Wednesday, April 23, 2014

Wildflower Wednesday, April, 2014 -- Vine Maple

Although I very much miss the sugar maples, and other kinds of maple trees, which were everywhere when we lived in Massachusetts, and that gave us such stunning fall color, I have wholeheartedly embraced the PNW native vine maple, Acer circinatum, as a garden-worthy plant (and I think other gardeners here in the PNW should too).

Although technically an understory tree is not a wildflower, I'm going to take the opportunity here, in my Wildflower Wednesday post, to champion the native vine maple as a great plant for the garden (it does flower after all). And I have my reasons.

Last week I visited the Elisabeth C. Miller Botanical Garden in North Seattle, for a two-hour class on the use of natives in the Miller Garden. Basically, it was a two-hour tour that focused on pointing out which plants in the garden were West Coast natives. Before the tour started we were given a handout with the names of the plants and their general locations. About halfway through the tour it occurred to me that there were no vine maples on the list, and the tour guide hadn't even mentioned them.

So I asked her about them. And I got the stink-eye.

"Betty Miller was a great champion of Japanese maples. The garden has a lot of those."

......Ok, then....

Japanese maples are alright, I guess. But especially here in the PNW, they are way over-used. At least two of my non-gardening neighbors have them, both pruned into that ubiquitous umbrella shape. They're very much at home in a Japanese garden, and they appeal to a certain aesthetic.

That aesthetic isn't my personal favorite, and I prefer vine maples. And I still don't understand why I got the stink-eye for mentioning them. I mean, Betty Miller died in 1994, and since then the garden has changed and been updated with lots of new introductions that she probably never even heard of.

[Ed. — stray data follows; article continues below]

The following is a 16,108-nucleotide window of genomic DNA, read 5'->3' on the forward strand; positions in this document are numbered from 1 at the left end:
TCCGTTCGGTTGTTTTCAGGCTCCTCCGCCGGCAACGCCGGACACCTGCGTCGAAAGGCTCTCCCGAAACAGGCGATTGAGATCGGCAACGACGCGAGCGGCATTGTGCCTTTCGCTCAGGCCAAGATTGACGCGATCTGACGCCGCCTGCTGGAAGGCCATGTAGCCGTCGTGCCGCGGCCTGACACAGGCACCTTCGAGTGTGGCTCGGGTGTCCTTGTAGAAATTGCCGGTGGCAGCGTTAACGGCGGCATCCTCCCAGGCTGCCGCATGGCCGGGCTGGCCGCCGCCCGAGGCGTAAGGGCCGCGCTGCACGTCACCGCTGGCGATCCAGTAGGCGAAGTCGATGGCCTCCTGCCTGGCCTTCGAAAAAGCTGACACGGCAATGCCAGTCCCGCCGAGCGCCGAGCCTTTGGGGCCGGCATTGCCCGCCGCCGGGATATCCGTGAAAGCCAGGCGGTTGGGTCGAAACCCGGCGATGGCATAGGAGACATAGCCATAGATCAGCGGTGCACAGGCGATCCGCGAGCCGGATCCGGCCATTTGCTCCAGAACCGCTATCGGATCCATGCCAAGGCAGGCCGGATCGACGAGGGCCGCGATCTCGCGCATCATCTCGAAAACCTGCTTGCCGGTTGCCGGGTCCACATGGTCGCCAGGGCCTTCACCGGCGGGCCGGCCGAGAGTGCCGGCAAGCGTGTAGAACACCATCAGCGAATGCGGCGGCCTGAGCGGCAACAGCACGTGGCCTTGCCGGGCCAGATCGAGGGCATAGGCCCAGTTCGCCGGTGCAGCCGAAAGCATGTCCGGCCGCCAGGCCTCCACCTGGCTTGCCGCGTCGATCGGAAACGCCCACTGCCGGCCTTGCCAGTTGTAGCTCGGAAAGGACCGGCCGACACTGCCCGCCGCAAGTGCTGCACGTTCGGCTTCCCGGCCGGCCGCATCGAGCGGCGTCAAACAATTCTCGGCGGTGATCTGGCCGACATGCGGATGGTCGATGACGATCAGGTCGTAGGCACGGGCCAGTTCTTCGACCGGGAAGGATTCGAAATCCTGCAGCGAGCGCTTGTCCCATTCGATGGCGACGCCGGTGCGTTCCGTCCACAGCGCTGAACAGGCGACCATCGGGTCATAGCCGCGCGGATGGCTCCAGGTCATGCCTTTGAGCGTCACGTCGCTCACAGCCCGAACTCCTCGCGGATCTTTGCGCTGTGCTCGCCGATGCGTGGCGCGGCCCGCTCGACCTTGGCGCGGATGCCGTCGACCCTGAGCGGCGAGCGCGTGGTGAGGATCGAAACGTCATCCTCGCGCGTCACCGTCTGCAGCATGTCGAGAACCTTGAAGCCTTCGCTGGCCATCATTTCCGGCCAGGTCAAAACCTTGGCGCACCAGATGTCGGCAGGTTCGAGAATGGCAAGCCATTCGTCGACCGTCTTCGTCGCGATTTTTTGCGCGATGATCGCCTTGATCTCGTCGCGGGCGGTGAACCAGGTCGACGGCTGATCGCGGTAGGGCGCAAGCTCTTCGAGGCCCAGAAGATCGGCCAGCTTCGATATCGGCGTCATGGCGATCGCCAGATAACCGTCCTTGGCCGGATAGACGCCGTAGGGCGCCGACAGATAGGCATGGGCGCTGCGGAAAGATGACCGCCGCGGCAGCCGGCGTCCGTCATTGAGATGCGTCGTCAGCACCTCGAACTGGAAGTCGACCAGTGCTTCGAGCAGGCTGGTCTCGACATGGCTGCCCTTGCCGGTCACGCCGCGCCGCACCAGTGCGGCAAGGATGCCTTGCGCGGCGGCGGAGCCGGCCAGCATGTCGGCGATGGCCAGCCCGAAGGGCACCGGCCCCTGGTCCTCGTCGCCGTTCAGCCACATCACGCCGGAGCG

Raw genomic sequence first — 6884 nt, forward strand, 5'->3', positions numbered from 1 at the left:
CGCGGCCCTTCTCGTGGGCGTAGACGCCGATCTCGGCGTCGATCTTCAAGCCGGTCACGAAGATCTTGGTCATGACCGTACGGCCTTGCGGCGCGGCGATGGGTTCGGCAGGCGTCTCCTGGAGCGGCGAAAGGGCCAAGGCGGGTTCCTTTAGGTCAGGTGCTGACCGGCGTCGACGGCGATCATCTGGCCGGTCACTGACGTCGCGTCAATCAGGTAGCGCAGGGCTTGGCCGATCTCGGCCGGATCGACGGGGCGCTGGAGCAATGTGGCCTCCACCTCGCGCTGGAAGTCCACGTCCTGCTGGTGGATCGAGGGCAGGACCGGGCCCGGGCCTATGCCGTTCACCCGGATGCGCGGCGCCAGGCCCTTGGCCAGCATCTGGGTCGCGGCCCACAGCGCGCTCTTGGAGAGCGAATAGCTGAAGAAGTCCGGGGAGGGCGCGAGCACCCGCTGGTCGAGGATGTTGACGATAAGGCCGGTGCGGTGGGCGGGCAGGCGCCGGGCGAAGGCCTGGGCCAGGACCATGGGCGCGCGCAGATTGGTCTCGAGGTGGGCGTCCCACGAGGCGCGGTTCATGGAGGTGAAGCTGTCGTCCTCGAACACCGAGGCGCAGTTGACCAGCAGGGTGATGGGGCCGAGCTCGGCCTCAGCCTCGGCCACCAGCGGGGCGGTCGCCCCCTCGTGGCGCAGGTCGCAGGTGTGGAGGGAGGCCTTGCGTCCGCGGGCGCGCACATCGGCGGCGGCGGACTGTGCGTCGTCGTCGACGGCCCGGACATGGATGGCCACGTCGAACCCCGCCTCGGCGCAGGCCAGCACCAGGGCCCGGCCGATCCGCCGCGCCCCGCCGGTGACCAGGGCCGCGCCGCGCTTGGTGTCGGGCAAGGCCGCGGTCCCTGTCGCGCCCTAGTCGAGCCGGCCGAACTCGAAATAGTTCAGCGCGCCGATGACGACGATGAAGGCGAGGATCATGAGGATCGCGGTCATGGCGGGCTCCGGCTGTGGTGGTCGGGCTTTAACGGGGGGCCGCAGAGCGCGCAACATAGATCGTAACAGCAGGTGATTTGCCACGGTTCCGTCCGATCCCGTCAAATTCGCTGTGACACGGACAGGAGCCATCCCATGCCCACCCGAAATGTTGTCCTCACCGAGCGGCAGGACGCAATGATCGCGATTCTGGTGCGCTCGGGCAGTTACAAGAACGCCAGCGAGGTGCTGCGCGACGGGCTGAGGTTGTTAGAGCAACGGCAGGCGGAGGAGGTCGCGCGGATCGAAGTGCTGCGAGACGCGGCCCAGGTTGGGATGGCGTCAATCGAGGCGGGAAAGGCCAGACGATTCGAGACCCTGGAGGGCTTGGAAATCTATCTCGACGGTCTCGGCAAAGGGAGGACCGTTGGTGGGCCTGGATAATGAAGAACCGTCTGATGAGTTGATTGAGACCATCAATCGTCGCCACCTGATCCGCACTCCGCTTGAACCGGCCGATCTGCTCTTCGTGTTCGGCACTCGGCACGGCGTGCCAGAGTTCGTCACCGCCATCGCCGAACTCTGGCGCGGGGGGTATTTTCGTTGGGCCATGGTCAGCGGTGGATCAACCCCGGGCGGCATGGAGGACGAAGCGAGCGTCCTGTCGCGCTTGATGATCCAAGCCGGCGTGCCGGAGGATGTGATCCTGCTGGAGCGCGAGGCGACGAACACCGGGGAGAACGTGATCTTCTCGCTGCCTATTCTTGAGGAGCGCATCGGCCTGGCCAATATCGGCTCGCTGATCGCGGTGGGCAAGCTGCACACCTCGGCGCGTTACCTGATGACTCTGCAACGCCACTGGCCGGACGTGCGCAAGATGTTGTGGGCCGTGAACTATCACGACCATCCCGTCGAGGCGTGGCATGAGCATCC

Why not some of the new named varieties of vine maple?

The vine maple does have a pretty little cluster of flowers that hide under the leaves
Acer circinatum 'Pacific Fire' in my garden

'Pacific Fire' has lovely red twigs and accordion-pleated new foliage

A. circinatum 'Pacific Fire' when first planted here back in 2010

Not actually a vine, the vine maple is a small multi-trunked understory tree with sometimes twisty, sinuous limbs (hence "vine"). In undisturbed areas, the vine maple grows with bigleaf maple, Douglas-fir, western hemlock, grand fir, and Pacific dogwood, with sword fern underneath. Hardy in Zones 6 to 9, it thrives in medium moisture soil in full to partial sun. It's native from British Columbia to northern California.


Species vine maple in a corner of my garden devoted to PNW natives

It works well as a leafy companion to Trillium ovatum, Asarum caudatum, and Dicentra formosa

Besides the 'Pacific Fire' that I have growing in my garden, there are quite a few named varieties of vine maple that are fabulous choices for any PNW gardener.

From the Dancing Oaks nursery website:

'Burgundy Jewel' -- "The larger leaves on this Vine Maple are dark red-purple when they come out in the spring, fading to a coppery-red in late summer. The fall color is rich and varied. This is an upright tree with stiff branches forming a vase shape. The trunk and branches are an impressive deep reddish-purple - beautiful in winter. It's great for an accent, a focal point, or for a dense screen."

'Del's Dwarf' --  "Many are unaware of this choice selection that forms a 4'x4' foliage poof with summer-long reddish-bronze, orange, yellow, and green leaf color: autumn in summer!"

'Little Gem' -- "This jewel produces a thicket of candy-red stems on shrubs that reach 3 feet tall and 5 feet wide. Unfortunately hard to find and thus seldom used in landscapes, but very valuable as a dense, rounded, and attractive shrub with a great texture and winter interest. A good alternative to the winter red stems of Cornus stolonifera."

'Monroe' -- "Who would have guessed that this dainty leaf belonged to our native from Southern Oregon? Dissected leaves with red and gold fall color on strongly horizontal branching shrubs 8 ft tall x 12 ft wide."

'Pacific Sprite' -- "Forest green leaves are crinkled in upon themselves in congested clumps resembling the Acer palmatum 'Shishigashira' or Lion's Mane Maple."

A. circinatum 'Monroe' and 'Pacific Fire' are both Great Plant Picks as well. Read about them here and here.

Wildflower Wednesday is hosted by Gail at the blog clay and limestone. You can read her post here, about three of her favorite native wildflowers. Check out the links to other bloggers' posts about wildflowers too!